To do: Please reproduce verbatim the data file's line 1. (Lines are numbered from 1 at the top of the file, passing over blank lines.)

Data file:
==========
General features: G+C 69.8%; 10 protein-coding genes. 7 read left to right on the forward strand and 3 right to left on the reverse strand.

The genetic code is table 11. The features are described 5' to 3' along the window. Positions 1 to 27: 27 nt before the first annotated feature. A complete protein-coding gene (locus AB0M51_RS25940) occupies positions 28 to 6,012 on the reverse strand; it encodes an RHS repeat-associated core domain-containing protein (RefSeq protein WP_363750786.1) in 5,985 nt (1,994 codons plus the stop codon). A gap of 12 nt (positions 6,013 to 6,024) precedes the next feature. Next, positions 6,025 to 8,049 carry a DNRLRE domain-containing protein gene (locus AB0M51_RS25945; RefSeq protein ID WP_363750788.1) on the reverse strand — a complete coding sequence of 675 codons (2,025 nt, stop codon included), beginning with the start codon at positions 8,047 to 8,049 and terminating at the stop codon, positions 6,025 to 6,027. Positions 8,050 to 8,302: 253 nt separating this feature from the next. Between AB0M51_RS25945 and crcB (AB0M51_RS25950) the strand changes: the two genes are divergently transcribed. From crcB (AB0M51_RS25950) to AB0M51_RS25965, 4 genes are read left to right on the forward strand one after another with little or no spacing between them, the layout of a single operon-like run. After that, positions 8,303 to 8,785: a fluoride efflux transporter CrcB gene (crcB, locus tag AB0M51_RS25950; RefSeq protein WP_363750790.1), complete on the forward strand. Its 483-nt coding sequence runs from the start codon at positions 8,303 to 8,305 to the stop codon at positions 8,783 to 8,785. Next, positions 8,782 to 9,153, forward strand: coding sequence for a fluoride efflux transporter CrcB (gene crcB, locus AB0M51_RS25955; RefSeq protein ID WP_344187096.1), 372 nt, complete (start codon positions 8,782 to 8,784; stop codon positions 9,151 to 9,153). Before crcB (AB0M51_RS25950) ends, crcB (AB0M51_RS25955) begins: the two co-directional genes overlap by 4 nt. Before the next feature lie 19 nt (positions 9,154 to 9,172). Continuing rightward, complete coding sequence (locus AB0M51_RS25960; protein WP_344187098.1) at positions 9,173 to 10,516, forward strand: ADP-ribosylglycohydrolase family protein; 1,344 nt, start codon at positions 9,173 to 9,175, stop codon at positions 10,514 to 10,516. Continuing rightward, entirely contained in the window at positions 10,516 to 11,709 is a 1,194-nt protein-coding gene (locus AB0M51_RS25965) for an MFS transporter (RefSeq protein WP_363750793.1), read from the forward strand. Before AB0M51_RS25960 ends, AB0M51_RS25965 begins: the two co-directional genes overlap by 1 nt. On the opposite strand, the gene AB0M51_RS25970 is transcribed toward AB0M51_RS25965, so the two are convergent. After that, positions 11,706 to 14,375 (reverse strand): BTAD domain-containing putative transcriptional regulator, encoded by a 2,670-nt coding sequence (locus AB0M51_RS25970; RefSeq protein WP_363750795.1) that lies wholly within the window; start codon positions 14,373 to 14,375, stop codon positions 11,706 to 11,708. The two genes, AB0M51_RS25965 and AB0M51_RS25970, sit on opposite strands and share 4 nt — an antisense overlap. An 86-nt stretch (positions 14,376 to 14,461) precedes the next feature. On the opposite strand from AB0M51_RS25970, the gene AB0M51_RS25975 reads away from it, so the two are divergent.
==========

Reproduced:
General features: G+C 69.8%; 10 protein-coding genes. 7 read left to right on the forward strand and 3 right to left on the reverse strand.